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Government called to ban alcohol again

 

Government must crack down on festive season drinkers, or superspreader events could push the country closer to a total ban on alcohol.

That was the warning from Southern African Alcohol Policy Alliance South Africa (Saapa) director Maurice Smithers.

The group was calling on the government to not just rely on big industry campaigns, promoting safe drinking, but to use the National Disaster Act to prevent mass alcohol-induced gatherings, late-night clubbing and drunken driving. These three activities were the biggest threats to the gains made in controlling the spread of the virus during the lock down period.

Saapa wrote a letter to government asking them to use the Act to control the availability of alcohol during the festive season and reduce alcohol-related harm.

The alcohol industry, in campaigns this week, called on drinkers to consume liquor responsibly. But Smithers said the campaigns by the government and industry were not enough.

With Black Friday liquor specials, as well as specials during the festive season, people were expected to buy liquor in unprecedented numbers.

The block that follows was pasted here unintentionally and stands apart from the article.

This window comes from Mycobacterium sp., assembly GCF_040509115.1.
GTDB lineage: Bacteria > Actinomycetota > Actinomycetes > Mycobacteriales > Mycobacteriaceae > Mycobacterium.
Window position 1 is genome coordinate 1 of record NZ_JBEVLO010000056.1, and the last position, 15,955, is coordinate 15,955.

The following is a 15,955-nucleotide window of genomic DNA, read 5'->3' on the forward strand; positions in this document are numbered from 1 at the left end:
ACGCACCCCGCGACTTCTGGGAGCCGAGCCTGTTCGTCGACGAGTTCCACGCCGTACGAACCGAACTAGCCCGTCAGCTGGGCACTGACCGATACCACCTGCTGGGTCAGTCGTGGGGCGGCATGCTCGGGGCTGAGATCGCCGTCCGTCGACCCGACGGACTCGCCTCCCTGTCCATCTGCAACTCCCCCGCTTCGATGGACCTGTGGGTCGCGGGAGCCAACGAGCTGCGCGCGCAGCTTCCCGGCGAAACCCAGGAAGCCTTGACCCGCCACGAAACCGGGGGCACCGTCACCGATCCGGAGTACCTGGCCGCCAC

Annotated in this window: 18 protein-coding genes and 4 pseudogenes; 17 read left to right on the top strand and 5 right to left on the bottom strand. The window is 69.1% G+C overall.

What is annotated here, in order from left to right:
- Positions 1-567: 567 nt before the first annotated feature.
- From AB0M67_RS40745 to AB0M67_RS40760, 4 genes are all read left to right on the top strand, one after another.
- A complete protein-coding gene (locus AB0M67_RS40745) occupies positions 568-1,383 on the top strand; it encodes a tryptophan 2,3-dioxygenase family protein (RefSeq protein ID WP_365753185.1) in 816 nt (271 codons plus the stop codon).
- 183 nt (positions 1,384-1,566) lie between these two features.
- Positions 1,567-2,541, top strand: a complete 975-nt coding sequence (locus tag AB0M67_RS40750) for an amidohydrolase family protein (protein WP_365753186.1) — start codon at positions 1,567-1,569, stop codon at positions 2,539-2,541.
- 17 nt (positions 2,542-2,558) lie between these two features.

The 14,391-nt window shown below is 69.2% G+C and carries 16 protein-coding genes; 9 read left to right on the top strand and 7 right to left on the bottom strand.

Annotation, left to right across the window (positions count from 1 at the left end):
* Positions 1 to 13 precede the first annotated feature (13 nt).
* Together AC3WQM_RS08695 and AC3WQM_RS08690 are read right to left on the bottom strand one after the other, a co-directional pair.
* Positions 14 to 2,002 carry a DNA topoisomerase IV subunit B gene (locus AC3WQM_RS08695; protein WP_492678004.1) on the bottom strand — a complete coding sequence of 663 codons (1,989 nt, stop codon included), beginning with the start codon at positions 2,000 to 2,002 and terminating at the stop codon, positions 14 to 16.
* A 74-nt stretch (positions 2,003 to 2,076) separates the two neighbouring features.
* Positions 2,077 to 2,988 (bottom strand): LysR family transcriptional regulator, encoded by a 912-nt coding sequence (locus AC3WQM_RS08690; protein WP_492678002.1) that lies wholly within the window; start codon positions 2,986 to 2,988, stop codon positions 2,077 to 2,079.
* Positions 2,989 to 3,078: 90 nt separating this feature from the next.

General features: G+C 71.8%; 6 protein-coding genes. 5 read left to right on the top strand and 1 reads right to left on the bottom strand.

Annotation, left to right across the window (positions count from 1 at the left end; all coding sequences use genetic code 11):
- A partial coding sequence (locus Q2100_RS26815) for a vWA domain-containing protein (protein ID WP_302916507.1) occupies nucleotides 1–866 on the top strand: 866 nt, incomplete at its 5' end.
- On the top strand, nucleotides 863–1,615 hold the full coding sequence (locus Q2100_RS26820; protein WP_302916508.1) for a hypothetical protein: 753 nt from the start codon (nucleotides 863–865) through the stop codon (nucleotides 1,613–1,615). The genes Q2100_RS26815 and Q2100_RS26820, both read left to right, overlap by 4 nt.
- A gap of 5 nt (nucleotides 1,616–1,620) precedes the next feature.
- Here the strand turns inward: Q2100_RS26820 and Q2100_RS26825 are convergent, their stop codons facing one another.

“We are not convinced that people are going to listen. Our sense is that people will simply do what they want to. That is why these particular interventions are necessary.

“People will complain but it will actually help them to be more responsible.”

Anticipating a surge of special-chasing booze buyers, the Beer Association of South Africa (Basa) called on all traders and consumers to sell and consume alcohol safely and moderately to avoid a liquor ban.

“Such strict measures cost the beer industry an estimated 7 400 jobs, R14.2 billion in lost sales revenue and more than R7.4 billion in lost taxes and excise duties, while 31% of craft breweries were forced to shut their doors permanently,” said Basa spokeswoman Nicole Mirkin.

As Covid-19 case numbers in the Eastern Cape continued to soar in what officials feared was a second surge, provincial and local government leaders intensified calls for a ban on alcohol this festive season.

Last week, Health Minister Dr Zweli Mkhize warned local and district governments nationwide, especially in the Eastern Cape, that urgent action had to be taken in districts where fresh surges of Covid-19 infection were happening. At the time, the Eastern Cape had the highest number of active cases at 8 607.

On Wednesday, Mkhize announced that the province accounted for half of the country’s daily ca

– The Citizen